As Hispanic Heritage Month comes to a close, we're sharing a post from CAPA London blogger Andrea Arias, in which she reflects on her Latin American heritage and shares her journey of seeking a community in London. She also shares what she's noticed about diversity in London. Read more!
My family means more than anything in the world to me. Not just them as people, but the Latin American culture they bring. They shed light on the beauty of what it means to be Mexican. From the jalapeño tree we have on our porch that my dad uses to make his famous salsas to the delicious, traditional dishes my mother cooks weekly. While studying abroad in London this semester, I’ve noticed there is an incredibly diverse community here.
I find a fascination in being able to engage with different communities of people and to learn from them, so I have really taken note of just how diverse London is. As for myself, both of my parents were born in Mexico and came to the US around 25 years ago. While I was born in the US, my first language was Spanish and I am still fluent. Not only that, but I am in love with my culture and everything it has to offer. When I decided to study abroad, I did not think for one second that I would miss my family, the Spanish language, and the culture as much as I am now.
Andrea and her parents.
Surprisingly enough, it’s been difficult to find authentic Mexican food in London. There are many Asian and Indian restaurants for example with owners/workers of that descent, but it’s hard finding any other sort of authentic restaurants run by people of color. The few that I have found have been more oriented toward Tex-Mex, so I’ve found myself craving my mother’s home cooked meals a lot lately.
While I’ve had a bit of trouble finding a Latin American community of people my age to surround myself with here, I have miraculously made one really good friend who is from Mexico and works at a local pub near my flat. It’s melancholic, because her accent is similar to my mom’s which makes me miss home even more, but leaves me excited to hang out with my new friend whenever I have the chance.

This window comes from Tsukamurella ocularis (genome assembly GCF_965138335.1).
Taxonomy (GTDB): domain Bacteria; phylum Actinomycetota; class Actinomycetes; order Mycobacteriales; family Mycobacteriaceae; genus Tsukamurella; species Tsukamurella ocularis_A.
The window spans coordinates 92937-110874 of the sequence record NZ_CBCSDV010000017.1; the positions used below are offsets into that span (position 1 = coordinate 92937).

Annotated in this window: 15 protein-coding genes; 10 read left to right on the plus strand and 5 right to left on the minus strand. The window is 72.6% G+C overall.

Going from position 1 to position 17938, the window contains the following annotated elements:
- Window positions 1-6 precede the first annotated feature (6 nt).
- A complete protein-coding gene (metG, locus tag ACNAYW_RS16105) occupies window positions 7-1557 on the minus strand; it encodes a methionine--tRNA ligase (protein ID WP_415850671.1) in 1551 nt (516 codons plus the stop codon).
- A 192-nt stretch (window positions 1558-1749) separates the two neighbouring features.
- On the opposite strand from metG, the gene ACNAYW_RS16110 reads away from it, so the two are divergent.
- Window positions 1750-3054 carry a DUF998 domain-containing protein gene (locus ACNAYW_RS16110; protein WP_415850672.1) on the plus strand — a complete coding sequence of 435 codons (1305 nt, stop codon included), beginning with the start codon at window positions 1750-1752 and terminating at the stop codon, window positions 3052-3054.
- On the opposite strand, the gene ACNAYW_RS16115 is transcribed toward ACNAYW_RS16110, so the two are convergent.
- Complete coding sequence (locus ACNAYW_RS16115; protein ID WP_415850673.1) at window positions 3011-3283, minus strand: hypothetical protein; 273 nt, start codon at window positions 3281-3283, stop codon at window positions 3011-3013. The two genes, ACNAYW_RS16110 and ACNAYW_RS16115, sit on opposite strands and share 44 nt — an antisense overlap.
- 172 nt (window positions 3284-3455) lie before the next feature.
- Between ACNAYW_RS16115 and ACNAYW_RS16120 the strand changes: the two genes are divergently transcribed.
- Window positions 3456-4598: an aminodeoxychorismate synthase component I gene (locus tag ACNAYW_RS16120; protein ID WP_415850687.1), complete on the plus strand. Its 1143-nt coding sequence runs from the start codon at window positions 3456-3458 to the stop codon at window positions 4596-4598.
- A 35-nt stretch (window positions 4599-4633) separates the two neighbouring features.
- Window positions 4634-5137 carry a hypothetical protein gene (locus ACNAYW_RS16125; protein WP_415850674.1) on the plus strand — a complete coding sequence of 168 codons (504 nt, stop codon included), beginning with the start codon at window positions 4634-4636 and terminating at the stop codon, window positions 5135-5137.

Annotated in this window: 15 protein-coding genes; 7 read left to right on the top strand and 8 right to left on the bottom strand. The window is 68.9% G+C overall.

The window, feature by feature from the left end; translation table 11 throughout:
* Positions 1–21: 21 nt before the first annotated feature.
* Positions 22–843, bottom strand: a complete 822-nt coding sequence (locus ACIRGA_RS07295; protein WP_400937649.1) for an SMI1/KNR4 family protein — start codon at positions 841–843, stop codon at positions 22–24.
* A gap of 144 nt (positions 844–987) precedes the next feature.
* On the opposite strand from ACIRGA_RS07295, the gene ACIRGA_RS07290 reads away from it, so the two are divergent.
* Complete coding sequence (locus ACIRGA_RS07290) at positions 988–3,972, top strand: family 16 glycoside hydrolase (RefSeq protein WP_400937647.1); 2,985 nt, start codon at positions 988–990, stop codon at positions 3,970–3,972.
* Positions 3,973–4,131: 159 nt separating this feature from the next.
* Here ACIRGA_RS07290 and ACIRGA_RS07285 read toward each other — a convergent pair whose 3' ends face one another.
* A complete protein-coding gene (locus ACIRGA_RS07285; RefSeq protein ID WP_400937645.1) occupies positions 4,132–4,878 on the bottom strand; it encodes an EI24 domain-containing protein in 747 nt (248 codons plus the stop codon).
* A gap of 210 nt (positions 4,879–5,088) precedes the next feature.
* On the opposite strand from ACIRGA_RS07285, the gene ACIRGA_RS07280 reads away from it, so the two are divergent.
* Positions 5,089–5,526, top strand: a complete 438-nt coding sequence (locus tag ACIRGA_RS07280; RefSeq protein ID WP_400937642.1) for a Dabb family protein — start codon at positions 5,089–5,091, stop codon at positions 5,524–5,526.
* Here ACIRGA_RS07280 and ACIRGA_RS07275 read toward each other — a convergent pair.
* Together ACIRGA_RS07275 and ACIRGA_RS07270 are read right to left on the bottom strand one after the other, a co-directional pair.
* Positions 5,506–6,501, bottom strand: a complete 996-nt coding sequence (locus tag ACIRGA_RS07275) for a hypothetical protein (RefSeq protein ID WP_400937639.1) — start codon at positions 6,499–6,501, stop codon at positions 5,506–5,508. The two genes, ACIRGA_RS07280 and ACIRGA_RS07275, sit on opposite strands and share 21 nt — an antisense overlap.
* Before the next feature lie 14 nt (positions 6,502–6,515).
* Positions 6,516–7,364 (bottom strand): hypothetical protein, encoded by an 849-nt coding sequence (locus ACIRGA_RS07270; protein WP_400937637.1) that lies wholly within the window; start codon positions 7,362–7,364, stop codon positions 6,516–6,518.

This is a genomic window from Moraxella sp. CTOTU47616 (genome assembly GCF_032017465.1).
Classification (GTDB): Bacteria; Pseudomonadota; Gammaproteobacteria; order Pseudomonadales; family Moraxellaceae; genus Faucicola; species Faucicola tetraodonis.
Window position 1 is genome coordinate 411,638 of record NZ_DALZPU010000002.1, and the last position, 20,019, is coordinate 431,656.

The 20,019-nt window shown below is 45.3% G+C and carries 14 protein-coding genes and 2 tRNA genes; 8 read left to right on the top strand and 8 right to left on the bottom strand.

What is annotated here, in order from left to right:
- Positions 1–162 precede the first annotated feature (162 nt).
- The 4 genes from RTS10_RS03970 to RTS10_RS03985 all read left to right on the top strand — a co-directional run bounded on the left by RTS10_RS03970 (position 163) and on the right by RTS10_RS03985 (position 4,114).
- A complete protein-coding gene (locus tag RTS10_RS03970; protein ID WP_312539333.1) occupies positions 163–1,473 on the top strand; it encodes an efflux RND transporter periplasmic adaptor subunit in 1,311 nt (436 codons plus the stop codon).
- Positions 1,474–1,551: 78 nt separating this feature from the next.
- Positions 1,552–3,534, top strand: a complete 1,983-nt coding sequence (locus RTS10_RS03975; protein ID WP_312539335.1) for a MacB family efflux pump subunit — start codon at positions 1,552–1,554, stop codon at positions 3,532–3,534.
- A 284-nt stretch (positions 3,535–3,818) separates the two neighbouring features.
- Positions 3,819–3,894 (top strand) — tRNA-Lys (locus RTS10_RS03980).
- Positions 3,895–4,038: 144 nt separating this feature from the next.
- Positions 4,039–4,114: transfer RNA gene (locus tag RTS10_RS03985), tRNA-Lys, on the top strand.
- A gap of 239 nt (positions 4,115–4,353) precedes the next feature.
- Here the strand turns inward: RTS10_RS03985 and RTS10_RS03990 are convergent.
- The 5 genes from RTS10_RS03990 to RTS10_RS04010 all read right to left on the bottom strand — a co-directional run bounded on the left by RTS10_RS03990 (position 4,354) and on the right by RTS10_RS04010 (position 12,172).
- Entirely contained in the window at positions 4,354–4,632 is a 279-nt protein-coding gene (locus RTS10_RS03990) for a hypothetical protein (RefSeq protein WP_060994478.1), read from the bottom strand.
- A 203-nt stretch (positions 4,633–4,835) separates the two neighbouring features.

A local pub near my flat where I've made a friend in the Latin American community.
I am now looking for ways that I can surround myself with Latin American communities here, and I hope to find more Spanish speakers who I can bond with. A couple weeks ago I was talking to this friend about Mexico, and asking whether she misses it or not. She said she misses the people, the liveliness, and the food from Mexico more than anything, but that she appreciates the diversity that presents itself in London.
London has a diverse culinary scene.
I’ve noticed that it seems that nobody questions anyone’s race or ethnicity here in this city; the diversity is almost more normalized; a sort of expectation that comes with being in such a global city. I’m currently taking a class called Communication, Diversity and Popular Culture here in London (through my university, JMU), and diversity of people surrounding racism is not something that we talk about. In a diversity class in the United States for example, the topic of racism would be highlighted before anything. In that, I have seen as well as learned that London is an incredibly diverse city full of people with different backgrounds, races, and ethnicities. My goal now is to seek out Latin American communities who I can befriend, and to find more of that Mexican culture here.
Andrea (Andy) Arias is an official CAPA blogger for fall 2021, sharing her story in frequent posts on CAPA World. A theatre major from James Madison University, she is thrilled to be studying abroad in London this semester.
Andrea's journey continues all semester so stay tuned.